Nothing has quite filled me with the dread and fear that Knowledge of London appearances did, I can still remember how I felt 30 years later.
For those who don’t know how these exams work (or haven’t been so diligent reading CabbieBlog), they are as simple as they are terrifying. You ‘appeared’ at the Public Carriage Office, then located on Penton Street and housed in a post-war building of monumental ugliness, dressed in your smartest suit and sat in the waiting room for your name to be called.
The austere waiting room was devoid of anything but a map of London on one wall that particularly nervous (or lazy) knowledge students would stare at in the hope they would absorb some extra nuggets of information, and a coffee table covered with unread trade publications.
Your examiner would call your name, sometimes from down the corridor so you wouldn’t even see them if they did show you would follow them and enter their office. They would have a seat in front of the window with all their maps and knowledge information safely out of view on an angled draughtsman’s type desk.
The Carriage Officer would then proceed to ask you a series of ‘point to point’ questions and you would then verbally tell them the route you would take, road by road, turn by turn.
So, if you were lucky, you might be asked to take the examiner from the Savoy Hotel to Paddington Station. So you would start “Leave on the right Savoy Court, left Strand etc, etc” until you reached the destination. The ‘Leave on the right’ bit is to do with establishing the direction you are travelling when leaving a particular point, and you all know that Savoy Court is the only place in England you drive on the right-hand side of the road.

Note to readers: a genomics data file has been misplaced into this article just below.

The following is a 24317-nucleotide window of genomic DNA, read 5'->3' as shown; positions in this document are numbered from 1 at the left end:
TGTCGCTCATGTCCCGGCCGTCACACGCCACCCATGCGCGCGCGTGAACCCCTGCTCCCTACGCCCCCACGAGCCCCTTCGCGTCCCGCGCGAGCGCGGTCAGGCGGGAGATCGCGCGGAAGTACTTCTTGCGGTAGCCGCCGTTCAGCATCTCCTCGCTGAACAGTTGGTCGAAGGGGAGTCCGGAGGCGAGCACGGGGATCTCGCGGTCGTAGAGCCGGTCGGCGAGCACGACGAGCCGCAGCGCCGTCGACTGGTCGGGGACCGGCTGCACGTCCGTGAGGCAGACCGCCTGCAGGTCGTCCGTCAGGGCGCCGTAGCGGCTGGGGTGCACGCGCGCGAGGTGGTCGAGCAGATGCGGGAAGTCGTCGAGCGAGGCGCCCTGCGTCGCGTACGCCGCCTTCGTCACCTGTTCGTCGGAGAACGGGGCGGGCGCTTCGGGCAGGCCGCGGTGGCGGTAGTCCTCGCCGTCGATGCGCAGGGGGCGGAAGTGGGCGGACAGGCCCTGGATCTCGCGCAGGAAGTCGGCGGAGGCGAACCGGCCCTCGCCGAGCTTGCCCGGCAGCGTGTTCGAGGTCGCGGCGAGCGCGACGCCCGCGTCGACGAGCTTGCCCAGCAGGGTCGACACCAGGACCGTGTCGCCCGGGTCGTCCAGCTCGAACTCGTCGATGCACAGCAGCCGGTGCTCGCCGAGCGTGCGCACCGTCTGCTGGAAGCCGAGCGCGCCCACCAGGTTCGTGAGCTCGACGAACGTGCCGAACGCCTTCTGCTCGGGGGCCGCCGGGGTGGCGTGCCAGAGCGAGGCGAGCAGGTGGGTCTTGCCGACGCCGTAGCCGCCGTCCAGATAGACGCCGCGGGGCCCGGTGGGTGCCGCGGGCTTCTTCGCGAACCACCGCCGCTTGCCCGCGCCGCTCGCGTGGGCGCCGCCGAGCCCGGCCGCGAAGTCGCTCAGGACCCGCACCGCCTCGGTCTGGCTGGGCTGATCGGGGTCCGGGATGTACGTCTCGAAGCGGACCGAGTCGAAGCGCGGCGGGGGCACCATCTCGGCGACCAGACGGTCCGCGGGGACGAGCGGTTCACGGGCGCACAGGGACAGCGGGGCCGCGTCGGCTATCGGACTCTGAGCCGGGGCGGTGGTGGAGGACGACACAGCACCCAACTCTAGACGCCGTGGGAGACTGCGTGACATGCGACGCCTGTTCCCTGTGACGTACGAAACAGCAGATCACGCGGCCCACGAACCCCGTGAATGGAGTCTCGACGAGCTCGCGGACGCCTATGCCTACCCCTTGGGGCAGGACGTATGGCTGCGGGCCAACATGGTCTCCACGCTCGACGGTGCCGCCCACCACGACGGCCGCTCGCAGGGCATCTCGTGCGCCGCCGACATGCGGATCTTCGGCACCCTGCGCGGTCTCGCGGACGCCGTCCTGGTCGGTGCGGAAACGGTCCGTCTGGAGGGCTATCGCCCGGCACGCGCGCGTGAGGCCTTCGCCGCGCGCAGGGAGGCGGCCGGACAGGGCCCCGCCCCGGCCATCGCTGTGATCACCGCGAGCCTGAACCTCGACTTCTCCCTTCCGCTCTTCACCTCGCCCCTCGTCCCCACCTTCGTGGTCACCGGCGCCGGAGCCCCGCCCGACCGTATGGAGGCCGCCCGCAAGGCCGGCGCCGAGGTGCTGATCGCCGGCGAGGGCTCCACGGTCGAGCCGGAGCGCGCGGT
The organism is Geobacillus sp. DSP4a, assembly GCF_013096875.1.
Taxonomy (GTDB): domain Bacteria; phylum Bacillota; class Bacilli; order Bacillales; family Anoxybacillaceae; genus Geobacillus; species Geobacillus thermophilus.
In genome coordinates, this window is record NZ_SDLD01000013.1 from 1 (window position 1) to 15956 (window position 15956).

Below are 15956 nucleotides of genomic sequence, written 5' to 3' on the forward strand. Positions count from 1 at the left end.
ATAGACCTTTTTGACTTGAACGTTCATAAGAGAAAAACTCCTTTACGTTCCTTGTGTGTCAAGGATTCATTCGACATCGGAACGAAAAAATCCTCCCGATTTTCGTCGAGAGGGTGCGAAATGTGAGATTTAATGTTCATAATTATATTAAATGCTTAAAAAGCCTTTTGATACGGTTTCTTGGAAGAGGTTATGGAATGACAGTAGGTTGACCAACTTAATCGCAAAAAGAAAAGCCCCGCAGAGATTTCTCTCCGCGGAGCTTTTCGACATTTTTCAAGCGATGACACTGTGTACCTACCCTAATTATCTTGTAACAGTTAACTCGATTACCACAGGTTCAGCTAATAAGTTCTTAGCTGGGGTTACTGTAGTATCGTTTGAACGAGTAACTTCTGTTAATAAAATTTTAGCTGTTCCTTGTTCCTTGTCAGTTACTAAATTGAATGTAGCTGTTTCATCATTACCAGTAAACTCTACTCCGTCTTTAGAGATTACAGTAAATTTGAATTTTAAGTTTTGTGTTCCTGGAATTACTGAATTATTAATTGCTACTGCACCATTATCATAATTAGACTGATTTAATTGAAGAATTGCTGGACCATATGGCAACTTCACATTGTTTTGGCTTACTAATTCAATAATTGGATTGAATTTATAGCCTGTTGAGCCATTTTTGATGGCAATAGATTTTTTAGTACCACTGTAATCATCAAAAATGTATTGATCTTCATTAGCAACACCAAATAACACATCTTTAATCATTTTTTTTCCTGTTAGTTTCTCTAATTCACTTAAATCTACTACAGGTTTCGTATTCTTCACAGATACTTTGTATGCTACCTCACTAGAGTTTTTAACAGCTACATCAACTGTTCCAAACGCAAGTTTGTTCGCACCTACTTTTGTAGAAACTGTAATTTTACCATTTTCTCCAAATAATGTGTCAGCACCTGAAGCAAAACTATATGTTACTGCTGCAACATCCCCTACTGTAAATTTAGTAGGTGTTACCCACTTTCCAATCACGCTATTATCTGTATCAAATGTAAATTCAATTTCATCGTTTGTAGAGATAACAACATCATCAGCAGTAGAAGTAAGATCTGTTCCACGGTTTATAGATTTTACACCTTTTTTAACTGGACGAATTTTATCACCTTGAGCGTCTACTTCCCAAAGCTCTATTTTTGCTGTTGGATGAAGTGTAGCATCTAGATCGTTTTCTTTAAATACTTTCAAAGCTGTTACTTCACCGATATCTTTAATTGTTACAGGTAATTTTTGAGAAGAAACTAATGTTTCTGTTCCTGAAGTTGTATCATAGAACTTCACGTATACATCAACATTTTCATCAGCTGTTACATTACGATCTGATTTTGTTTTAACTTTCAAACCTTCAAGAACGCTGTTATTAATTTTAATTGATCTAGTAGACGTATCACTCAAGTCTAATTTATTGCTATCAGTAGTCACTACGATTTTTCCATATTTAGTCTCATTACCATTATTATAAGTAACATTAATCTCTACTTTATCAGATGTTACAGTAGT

If you didn’t know where the start or finish point of the question was you would have to say, “Sorry Sir/Madam don’t know that one”, and they would ask you another, generally more well-known point. This is called ‘dropping points’ and you would be marked on a combination of how good your routes are, how fluently you could call them and, of course, how many points you dropped.
There are three levels of appearances, each more frequent than the last before you do a final stage of suburban routes, a driving test and then you get your badge. Easy huh?
But the point of reiterating all this is to try to give you an idea that when you were sitting in that waiting room you would be thinking that your kindly examiner might ask you anything they want. And they did (and still do) ask you anything they want. There is no setlist of points to learn, that could never work in a city like London, just this vague definition of what counts as a Point of Interest. This can be a street, a square, or a named building, in other words anywhere that a taxi passenger might ask to be taken.
So, as I may have already said, anywhere! Each examiner would have their own little set of points that they liked to ask and some would be ridiculously obscure and some have even gained enough notoriety outside of the taxi trade that they are quite well known.
Why do the examiners ask these places?
I’m not sure there’s a simple answer to that, but I think it’s for two main reasons. One is that to go and look for these places made you go to parts of the city you wouldn’t have gone to normally and secondly, it gives you a level of knowledge way above just places and roads.
Gathering together as much about the more obscure, interesting and just downright strange places that get asked on The Knowledge, should show why The Knowledge should never, ever be got rid of.